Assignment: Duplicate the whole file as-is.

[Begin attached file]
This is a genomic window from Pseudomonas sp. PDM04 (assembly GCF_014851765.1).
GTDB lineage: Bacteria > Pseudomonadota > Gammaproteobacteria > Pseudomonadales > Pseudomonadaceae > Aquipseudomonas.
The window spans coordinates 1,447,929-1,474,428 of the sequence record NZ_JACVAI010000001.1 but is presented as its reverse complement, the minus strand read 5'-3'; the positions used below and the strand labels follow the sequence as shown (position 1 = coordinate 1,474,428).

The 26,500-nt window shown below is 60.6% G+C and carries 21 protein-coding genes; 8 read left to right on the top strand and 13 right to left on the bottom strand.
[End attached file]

This is a genomic window from Pseudomonas sp. PDM04 (assembly GCF_014851765.1).
GTDB lineage: Bacteria > Pseudomonadota > Gammaproteobacteria > Pseudomonadales > Pseudomonadaceae > Aquipseudomonas.
The window spans coordinates 1,447,929-1,474,428 of the sequence record NZ_JACVAI010000001.1 but is presented as its reverse complement, the minus strand read 5'-3'; the positions used below and the strand labels follow the sequence as shown (position 1 = coordinate 1,474,428).

The 26,500-nt window shown below is 60.6% G+C and carries 21 protein-coding genes; 8 read left to right on the top strand and 13 right to left on the bottom strand.